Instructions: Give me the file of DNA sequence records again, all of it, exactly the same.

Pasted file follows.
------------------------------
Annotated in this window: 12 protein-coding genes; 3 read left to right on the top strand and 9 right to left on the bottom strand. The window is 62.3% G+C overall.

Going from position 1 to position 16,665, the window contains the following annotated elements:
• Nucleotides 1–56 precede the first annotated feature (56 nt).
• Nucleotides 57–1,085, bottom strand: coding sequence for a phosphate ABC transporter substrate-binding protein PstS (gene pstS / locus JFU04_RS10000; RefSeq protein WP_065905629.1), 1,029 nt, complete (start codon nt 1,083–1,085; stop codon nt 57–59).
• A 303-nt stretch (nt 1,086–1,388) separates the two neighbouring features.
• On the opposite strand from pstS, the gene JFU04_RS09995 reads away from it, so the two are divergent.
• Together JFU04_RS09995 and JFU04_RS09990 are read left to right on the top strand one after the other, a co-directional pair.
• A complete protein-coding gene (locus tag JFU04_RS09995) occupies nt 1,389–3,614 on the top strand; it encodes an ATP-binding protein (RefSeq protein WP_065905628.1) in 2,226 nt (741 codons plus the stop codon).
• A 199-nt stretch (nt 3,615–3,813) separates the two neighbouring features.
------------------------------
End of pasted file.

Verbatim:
Annotated in this window: 12 protein-coding genes; 3 read left to right on the top strand and 9 right to left on the bottom strand. The window is 62.3% G+C overall.

Going from position 1 to position 16,665, the window contains the following annotated elements:
• Nucleotides 1–56 precede the first annotated feature (56 nt).
• Nucleotides 57–1,085, bottom strand: coding sequence for a phosphate ABC transporter substrate-binding protein PstS (gene pstS / locus JFU04_RS10000; RefSeq protein WP_065905629.1), 1,029 nt, complete (start codon nt 1,083–1,085; stop codon nt 57–59).
• A 303-nt stretch (nt 1,086–1,388) separates the two neighbouring features.
• On the opposite strand from pstS, the gene JFU04_RS09995 reads away from it, so the two are divergent.
• Together JFU04_RS09995 and JFU04_RS09990 are read left to right on the top strand one after the other, a co-directional pair.
• A complete protein-coding gene (locus tag JFU04_RS09995) occupies nt 1,389–3,614 on the top strand; it encodes an ATP-binding protein (RefSeq protein WP_065905628.1) in 2,226 nt (741 codons plus the stop codon).
• A 199-nt stretch (nt 3,615–3,813) separates the two neighbouring features.